Radiation safety issues with PET/CT simulation for stereotactic body radiation therapy

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Radiation safety issues with PET/CT simulation for stereotactic body radiation therapy

Authors
Publisher
Multimed Inc.
Keywords
  • Simulation
  • Medical Physics
  • Pet
  • Radiation Oncology
  • Health Physics
  • Radiation Safety
  • Stereotactic Body Radiation Therapy
  • Sbrt

Abstract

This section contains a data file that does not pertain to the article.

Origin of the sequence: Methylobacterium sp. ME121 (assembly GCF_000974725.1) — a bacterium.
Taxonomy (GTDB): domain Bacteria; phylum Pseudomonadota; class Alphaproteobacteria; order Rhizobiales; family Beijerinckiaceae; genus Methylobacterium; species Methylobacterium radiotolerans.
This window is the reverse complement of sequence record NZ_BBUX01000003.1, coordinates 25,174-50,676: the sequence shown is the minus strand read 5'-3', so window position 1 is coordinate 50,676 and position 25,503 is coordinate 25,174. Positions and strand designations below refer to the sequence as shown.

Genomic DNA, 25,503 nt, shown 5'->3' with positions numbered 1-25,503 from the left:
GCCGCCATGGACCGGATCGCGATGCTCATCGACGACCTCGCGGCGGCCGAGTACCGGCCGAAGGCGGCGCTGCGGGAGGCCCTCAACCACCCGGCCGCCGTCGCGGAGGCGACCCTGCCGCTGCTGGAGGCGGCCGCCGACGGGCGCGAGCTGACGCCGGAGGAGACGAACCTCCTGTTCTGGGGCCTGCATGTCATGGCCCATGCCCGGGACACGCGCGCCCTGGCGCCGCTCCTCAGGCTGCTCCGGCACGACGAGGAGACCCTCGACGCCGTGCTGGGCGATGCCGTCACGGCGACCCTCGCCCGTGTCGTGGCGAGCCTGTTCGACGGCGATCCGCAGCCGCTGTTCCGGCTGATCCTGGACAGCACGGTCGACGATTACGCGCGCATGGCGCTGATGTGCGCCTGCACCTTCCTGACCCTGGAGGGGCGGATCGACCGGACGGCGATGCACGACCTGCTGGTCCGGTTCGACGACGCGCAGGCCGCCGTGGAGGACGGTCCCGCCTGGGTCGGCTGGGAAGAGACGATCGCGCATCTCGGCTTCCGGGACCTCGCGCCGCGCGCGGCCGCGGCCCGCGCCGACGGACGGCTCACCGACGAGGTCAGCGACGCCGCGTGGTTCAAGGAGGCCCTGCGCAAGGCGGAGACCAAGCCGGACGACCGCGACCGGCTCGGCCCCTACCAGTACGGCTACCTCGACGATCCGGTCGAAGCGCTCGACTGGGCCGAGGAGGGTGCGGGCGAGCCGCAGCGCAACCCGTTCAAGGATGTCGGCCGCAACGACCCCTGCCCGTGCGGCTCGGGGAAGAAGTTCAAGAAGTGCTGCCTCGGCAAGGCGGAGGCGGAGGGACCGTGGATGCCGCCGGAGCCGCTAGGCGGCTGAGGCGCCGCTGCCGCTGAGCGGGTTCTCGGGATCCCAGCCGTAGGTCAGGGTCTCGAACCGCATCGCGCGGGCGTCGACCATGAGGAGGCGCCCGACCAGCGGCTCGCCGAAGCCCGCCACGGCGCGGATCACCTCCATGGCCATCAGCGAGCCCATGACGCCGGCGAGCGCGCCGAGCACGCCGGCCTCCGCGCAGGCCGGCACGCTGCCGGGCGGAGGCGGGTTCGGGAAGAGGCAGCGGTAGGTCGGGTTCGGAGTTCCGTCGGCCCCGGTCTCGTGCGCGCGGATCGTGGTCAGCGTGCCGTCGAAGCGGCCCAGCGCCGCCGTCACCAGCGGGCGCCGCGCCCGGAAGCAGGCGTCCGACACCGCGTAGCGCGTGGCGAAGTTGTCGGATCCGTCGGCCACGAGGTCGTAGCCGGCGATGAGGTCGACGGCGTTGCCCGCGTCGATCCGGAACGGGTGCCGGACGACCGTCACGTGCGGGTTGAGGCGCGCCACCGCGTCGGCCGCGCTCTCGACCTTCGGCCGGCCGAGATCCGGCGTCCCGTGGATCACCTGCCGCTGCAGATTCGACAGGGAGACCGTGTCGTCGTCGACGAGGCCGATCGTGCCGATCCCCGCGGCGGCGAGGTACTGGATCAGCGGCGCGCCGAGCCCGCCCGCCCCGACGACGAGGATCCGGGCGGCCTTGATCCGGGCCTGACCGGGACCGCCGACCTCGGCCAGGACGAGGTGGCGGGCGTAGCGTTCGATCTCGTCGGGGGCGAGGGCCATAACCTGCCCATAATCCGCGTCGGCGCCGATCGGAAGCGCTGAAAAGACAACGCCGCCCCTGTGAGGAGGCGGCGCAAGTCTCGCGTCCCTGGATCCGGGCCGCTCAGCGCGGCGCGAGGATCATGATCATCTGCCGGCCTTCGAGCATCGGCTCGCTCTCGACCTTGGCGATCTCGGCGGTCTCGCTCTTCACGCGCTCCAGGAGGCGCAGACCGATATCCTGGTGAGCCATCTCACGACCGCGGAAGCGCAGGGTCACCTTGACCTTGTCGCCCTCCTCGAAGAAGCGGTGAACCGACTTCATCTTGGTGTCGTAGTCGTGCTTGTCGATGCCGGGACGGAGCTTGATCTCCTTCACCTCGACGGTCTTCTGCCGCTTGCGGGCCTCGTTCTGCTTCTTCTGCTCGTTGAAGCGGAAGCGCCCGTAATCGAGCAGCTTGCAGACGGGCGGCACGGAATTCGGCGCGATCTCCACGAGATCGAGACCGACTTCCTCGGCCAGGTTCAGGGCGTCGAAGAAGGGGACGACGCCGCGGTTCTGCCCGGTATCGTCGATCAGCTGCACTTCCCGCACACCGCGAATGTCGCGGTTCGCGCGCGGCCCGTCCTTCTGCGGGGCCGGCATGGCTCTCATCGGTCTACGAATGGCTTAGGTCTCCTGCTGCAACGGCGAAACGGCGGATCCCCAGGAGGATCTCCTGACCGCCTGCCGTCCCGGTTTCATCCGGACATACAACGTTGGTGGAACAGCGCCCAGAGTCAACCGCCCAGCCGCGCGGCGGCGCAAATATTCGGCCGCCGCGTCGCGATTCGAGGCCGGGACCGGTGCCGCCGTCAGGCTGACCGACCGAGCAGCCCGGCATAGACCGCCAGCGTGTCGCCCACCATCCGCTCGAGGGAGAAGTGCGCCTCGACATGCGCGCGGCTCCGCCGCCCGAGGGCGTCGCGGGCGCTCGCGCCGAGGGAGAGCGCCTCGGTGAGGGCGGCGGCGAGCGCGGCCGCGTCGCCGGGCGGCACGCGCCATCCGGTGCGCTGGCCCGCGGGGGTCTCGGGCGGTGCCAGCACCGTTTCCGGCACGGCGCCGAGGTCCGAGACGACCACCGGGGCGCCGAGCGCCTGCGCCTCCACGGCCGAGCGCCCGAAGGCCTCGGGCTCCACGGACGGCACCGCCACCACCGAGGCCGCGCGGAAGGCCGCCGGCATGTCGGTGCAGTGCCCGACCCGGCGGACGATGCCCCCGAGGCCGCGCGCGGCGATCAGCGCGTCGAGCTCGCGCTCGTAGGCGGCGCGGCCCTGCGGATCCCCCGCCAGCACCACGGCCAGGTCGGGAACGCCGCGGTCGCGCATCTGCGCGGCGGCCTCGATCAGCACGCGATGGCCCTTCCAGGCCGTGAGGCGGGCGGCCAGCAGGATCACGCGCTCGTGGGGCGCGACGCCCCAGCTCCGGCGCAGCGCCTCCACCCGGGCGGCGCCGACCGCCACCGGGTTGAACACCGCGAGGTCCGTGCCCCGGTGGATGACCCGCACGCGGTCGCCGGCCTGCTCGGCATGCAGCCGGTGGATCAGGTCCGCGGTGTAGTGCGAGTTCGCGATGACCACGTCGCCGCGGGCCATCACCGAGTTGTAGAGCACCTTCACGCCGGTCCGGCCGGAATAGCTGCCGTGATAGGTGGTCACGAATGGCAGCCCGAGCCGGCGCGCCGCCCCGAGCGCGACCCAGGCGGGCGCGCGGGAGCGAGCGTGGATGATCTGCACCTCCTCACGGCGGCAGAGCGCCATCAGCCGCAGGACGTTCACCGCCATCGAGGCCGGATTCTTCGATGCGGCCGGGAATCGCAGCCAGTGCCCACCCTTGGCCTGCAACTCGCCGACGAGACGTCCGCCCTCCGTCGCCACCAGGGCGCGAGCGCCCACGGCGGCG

Purpose: SBRT (Stereotactic Body Radiation Therapy) simulations using a Stereotactic Body Frame (SBF - Elekta) were expanded to include FDG- PET (Positron Emission Tomography) for treatment planning. Because of the time that the staff are in close proximity to the patient, concerns arose over the radiation safety issues associated with these simulations. This study examines the radiation exposures of the staff performing SBRT simulations and provides some guidance on limiting staff exposure during these simulations. Methods and Materials: Fifteen patients were simulated with PET/CT using the SBF. Patients were immobilized in the SBF prior to the administration of FDG (18-fluoro-deoxy-glucose). The patients were removed from the frame, injected with FDG, and allowed to uptake for approximately 45 minutes. After uptake, the patients were repositioned in the SBF. During the repositioning, exposure rates were recorded at the patient’s surface, at the SBF surface, and at 15cm, 30cm, and 1m from the SBF, along with administered dose and the approximate time spent on patient repositioning. Comparisons of the estimated dose to the staff were performed with staff performing conventional diagnostic PET studies. Results: The average time spent in close proximity to the patient after injection was 11.7 minutes, or over twice that reported for diagnostic PET staff. This time yielded an estimated average dose to the staff of 26.5 µSv per simulation. Conclusions: Occupational exposure limits are 50 mSv per year. Based on the dose per simulation, the staff would have to perform nearly 1900 SBRT simulations per year to exceed the occupational limit. Therefore, at the current rate of 50-100 simulations per year, the addition of PET studies to the SBRT simulations is safe for our staff. However, ALARA principles still require some radiation safety considerations during the SBRT simulations. PET/CT-based SBRT simulations are safe and important for treatment planning that optimizes biologic dose-distribution with highly accurate and reproducible target definition.

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